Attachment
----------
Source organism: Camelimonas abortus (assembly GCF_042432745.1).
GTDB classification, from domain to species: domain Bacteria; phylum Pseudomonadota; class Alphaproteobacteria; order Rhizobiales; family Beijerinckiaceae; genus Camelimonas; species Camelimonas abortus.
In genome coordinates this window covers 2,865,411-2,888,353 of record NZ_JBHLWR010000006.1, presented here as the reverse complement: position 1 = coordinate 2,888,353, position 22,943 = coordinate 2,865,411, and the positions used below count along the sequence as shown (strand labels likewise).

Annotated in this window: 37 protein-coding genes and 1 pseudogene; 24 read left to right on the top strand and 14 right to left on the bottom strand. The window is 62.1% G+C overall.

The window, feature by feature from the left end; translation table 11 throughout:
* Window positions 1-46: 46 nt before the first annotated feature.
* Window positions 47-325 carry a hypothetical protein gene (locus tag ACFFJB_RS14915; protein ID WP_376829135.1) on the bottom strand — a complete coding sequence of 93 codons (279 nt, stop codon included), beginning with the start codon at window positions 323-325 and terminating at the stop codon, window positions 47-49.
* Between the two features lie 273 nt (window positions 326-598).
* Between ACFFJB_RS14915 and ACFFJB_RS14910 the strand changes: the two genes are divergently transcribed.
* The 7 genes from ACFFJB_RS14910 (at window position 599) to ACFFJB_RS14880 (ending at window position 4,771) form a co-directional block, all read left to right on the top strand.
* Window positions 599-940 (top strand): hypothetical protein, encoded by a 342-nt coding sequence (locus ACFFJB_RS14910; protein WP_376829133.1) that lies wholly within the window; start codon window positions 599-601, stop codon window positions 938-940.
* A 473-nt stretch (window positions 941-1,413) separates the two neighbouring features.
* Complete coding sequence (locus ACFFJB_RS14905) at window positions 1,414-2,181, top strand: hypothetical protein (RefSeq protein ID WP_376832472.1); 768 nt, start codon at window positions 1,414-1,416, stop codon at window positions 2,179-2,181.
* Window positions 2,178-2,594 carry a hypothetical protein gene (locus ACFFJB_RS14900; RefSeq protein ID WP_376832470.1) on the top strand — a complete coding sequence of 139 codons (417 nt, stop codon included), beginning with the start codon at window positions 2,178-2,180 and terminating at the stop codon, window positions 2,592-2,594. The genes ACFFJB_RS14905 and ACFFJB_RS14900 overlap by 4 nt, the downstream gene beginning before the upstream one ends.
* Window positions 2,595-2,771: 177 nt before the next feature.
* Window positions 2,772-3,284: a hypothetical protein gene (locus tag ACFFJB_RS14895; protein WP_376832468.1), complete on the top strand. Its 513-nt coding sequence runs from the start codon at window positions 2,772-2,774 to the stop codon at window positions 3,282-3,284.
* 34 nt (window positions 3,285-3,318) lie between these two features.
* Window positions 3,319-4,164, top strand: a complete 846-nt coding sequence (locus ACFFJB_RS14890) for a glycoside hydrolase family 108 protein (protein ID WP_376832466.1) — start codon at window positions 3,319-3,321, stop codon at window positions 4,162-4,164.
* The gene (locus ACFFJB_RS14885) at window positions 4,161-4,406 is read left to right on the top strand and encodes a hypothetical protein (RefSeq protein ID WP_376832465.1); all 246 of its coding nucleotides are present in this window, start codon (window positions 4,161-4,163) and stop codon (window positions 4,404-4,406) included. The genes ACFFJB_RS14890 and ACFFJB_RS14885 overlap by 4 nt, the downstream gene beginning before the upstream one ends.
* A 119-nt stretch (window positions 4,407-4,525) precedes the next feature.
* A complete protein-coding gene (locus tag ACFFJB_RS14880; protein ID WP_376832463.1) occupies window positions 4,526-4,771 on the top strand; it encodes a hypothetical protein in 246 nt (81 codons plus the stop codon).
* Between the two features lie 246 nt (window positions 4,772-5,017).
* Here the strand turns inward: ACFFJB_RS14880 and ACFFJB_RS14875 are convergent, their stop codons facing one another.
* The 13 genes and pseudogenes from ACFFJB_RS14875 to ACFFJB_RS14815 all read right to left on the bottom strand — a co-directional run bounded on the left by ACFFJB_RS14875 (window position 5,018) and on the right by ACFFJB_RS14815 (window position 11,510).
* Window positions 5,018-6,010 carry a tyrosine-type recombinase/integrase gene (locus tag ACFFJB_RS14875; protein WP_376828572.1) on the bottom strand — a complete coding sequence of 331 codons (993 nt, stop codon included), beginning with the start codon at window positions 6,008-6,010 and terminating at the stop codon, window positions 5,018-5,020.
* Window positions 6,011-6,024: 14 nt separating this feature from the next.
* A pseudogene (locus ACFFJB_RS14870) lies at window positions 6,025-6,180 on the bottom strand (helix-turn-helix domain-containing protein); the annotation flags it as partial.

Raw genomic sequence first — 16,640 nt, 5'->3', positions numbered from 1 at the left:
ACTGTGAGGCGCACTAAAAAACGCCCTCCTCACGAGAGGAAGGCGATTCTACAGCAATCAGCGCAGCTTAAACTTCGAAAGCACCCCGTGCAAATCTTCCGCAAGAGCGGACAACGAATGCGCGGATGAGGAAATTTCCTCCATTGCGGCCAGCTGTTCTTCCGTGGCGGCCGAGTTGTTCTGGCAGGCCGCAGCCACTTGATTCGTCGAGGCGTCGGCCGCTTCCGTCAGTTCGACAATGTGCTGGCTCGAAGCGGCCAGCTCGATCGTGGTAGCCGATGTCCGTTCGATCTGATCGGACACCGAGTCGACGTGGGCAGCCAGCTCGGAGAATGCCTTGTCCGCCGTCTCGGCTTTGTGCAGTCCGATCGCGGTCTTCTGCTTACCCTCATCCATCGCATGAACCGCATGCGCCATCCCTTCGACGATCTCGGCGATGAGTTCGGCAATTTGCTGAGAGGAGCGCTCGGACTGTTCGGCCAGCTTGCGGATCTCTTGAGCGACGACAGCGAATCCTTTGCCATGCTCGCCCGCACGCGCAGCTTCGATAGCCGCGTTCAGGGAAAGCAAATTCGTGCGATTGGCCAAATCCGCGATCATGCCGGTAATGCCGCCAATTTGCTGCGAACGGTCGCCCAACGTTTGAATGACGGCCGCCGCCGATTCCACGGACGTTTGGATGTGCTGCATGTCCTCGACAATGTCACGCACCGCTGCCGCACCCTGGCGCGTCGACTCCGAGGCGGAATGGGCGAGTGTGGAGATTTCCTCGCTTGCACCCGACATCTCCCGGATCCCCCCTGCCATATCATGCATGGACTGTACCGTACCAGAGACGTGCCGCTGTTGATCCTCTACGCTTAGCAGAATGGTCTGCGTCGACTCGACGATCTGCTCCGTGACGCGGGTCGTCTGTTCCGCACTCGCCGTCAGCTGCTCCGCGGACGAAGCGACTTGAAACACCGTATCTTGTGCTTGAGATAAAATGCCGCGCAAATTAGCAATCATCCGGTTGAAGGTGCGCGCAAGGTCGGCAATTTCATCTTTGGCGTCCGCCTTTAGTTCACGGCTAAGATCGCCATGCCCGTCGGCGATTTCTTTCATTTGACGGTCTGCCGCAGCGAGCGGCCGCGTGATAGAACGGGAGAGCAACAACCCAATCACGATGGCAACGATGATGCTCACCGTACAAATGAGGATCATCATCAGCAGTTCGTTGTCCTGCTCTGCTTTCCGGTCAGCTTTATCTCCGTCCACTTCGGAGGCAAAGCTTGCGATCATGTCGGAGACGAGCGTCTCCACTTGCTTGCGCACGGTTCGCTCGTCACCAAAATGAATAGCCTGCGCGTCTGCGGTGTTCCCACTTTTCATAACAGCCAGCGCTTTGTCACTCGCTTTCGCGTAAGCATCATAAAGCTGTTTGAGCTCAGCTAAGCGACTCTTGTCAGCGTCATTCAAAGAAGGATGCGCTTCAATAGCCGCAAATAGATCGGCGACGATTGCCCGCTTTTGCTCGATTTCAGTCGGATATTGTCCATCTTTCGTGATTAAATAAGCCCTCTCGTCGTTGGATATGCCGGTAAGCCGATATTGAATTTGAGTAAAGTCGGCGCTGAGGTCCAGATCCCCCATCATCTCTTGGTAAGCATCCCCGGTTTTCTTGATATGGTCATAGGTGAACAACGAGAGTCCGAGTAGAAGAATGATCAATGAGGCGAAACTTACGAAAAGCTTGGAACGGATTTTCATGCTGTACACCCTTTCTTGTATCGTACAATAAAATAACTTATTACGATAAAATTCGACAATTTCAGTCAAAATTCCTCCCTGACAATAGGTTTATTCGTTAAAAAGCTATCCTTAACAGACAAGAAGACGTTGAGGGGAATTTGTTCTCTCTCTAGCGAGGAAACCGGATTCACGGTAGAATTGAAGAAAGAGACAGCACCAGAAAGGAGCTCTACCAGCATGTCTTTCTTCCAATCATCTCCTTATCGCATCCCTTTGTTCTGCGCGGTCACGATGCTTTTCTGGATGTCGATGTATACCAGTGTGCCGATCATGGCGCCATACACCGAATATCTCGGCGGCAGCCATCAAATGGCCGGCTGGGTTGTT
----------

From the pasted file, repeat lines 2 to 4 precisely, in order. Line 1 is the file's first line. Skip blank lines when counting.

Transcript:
GTDB classification, from domain to species: domain Bacteria; phylum Pseudomonadota; class Alphaproteobacteria; order Rhizobiales; family Beijerinckiaceae; genus Camelimonas; species Camelimonas abortus.
In genome coordinates this window covers 2,865,411-2,888,353 of record NZ_JBHLWR010000006.1, presented here as the reverse complement: position 1 = coordinate 2,888,353, position 22,943 = coordinate 2,865,411, and the positions used below count along the sequence as shown (strand labels likewise).

Annotated in this window: 37 protein-coding genes and 1 pseudogene; 24 read left to right on the top strand and 14 right to left on the bottom strand. The window is 62.1% G+C overall.